a. Amenities within rooms--for example, voice mail, a working desk, and a computer hook-up. Sometimes businesspeople require space for meetings or for entertaining clients. Some hotels have special floors reserved for women business travelers.

b. Amenities available in a business center within the hotel. Many of the top commercial hotels have an amazing array of facilities available for business travelers, including:

* private work space

* telephone and modern access

* hand-free headsets

* conference call capability

* facsimile machine

* photocopier

* private phone booths with comfortable seating and desk space

* local and international newspapers

* business magazines

* computers with Internet access

* a scanner

* laminating machine

* private boardroom

Most businesspeople travel to the same cities frequently and have a favorite hotel in each city. Ask if he or she has a favorite hotel at the destination and make a note in the file so that you do not have to ask the same question again. If the business traveler is not familiar with the destination, ask which of the amenities listed will be required. Research the various possibilities and recommend one or two suitable properties. Once the business traveler has chosen a particular hotel, keep it on file. Subject to follow-up after his or her return, use it next time to avoid going through the same selection process again.

Travelers with Physical or Mental Disabilities

For travel counselors who are servicing travelers with physical or mental disabilities, I highly recommend The Disabled Traveller-A Guide for Travel Counsellors, by Cinnie Noble (Toronto: Canadian Institute of Travel Counsellors of Ontario, 1991). Cinnie Noble has also written a useful guide for your clients who are disabled or elderly: Handi-Travel: A Resourcebook for Disabled and Elderly Travellers, available from The Director of Operations, Easter Seals March of Dimes National Council, 90 Eglington Avenue East, Suite 511, Toronto, Ontario M4P2Y3; telephone: 416-932-8382.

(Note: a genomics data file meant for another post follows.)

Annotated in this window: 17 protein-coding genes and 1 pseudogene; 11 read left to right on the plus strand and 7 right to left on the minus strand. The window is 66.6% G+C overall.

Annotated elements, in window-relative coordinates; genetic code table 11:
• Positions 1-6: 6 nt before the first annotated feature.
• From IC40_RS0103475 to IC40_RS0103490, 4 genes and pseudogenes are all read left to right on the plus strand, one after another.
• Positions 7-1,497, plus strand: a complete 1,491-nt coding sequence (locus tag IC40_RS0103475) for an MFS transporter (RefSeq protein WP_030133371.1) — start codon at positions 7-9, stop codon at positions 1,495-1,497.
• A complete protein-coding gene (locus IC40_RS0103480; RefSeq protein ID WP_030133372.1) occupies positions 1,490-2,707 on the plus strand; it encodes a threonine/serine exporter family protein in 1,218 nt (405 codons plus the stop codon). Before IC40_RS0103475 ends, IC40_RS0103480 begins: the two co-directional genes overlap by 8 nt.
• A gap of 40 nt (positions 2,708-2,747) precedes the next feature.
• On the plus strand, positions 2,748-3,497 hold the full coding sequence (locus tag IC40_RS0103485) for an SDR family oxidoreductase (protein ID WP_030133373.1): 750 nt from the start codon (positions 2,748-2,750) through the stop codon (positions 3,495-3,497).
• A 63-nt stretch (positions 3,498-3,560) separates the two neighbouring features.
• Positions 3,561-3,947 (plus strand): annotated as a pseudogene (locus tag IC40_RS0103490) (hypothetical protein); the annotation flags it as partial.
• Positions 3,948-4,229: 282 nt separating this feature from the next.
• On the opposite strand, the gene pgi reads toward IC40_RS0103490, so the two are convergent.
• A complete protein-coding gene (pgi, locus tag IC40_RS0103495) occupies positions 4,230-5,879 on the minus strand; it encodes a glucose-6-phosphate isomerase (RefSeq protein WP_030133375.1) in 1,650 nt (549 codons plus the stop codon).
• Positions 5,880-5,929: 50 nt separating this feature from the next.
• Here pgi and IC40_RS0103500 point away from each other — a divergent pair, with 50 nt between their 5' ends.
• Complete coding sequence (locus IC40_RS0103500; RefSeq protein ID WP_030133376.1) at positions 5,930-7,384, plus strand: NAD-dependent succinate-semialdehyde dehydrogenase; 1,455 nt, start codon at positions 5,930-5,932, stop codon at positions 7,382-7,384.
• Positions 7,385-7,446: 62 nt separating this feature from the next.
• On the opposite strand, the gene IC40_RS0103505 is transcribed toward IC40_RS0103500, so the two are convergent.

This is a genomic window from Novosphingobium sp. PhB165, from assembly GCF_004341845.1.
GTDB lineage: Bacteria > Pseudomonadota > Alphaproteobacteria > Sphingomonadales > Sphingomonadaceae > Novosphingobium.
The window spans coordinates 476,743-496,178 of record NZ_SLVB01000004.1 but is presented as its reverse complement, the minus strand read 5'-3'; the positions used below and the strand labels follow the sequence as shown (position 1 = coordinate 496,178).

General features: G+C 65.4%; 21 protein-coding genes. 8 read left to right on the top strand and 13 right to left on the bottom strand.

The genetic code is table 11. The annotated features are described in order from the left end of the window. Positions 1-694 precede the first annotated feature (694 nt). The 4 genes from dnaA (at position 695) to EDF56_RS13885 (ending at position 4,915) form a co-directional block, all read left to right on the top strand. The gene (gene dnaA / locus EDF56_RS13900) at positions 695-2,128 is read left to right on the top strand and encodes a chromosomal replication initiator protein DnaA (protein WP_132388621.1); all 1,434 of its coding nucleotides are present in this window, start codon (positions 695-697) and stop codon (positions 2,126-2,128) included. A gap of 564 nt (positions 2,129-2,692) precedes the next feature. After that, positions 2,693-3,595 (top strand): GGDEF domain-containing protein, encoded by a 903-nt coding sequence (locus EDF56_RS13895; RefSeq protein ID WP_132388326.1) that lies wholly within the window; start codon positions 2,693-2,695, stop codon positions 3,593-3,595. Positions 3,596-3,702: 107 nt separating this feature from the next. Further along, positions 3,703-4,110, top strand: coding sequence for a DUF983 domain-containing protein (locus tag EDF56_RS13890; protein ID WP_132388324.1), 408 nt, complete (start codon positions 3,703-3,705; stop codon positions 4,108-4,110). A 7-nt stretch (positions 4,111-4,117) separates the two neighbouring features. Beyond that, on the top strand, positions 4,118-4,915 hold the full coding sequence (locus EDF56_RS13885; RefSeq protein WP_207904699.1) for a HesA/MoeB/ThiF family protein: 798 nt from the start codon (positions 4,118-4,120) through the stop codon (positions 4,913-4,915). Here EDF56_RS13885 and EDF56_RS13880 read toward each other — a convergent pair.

A travel consultant requires much more detail when qualifying a client with disabilities as compared to the average traveler. (See Figure 3-13.) Some questions pertain to most disabilities. Others are specific to certain conditions.

"Thinking that disabled and unable are synonymous will interfere with any servicing of people with disabilities as well as the development of this specialized market and their right to integration into the mainstream of travel." (1) "Keep in mind that disabled people are people first." (2) "The handicap is usually one-dimensional and in every other way, most disabled people are the same as others. To make travel arrangements, detailed knowledge of disabilities is not usually necessary, though information about functional limitations is often required, e.g., the person can (or cannot) walk." (3)

Before making reservations, it is necessary to know your client's special needs. Advise your client to contact you well in advance because travel arrangements for people with disabilities are more complicated than for others. Airlines and other carriers often have limits to the number of passengers with disabilities that they will carry. The number of hotels and other facilities that can accommodate guests with disabilities are limited, and those that do usually have only a few rooms that are designed to accommodate people with disabilities.

Travel consultants not used to serving travelers with disabilities may be nervous about asking personal questions about a client's disability. But direct questions result in direct answers. "Most people want to share information about their disabilities so that appropriate arrangements are made ..." (4)
FIGURE 3-13

The Disabled Traveller ...
Who is "Incapacitated?"
(Courtesy Canadian
Institute of Travel
Counsellors of Ontario)

WHO IS "INCAPACITATED"?

A passenger is defined by airlines as "incapacitated", "handicapped"
or "disabled" when his or her physical condition or medical disorder,
including mental illness, requires the airline to supply individual
attention which is not normally extended to other passengers, such
as on enplaning or deplaning, during the flight, in an emergency
evacuation, or during ground handling at airports.

This definition covers those who are medically ill or temporarily
disabled persons, both ambulatory or non-ambulatory, and those
whose conditions are considered as variable and who, therefore,
require medical clearance prior to each air journey. It also refers to
the more common cases of permanently disabled persons whose
physical or mental conditions are stable.

Note the captain (pilot) retains the authority to refuse the
transportation of any passenger whose condition would jeopardize his or
her own well-being or that of the other passengers.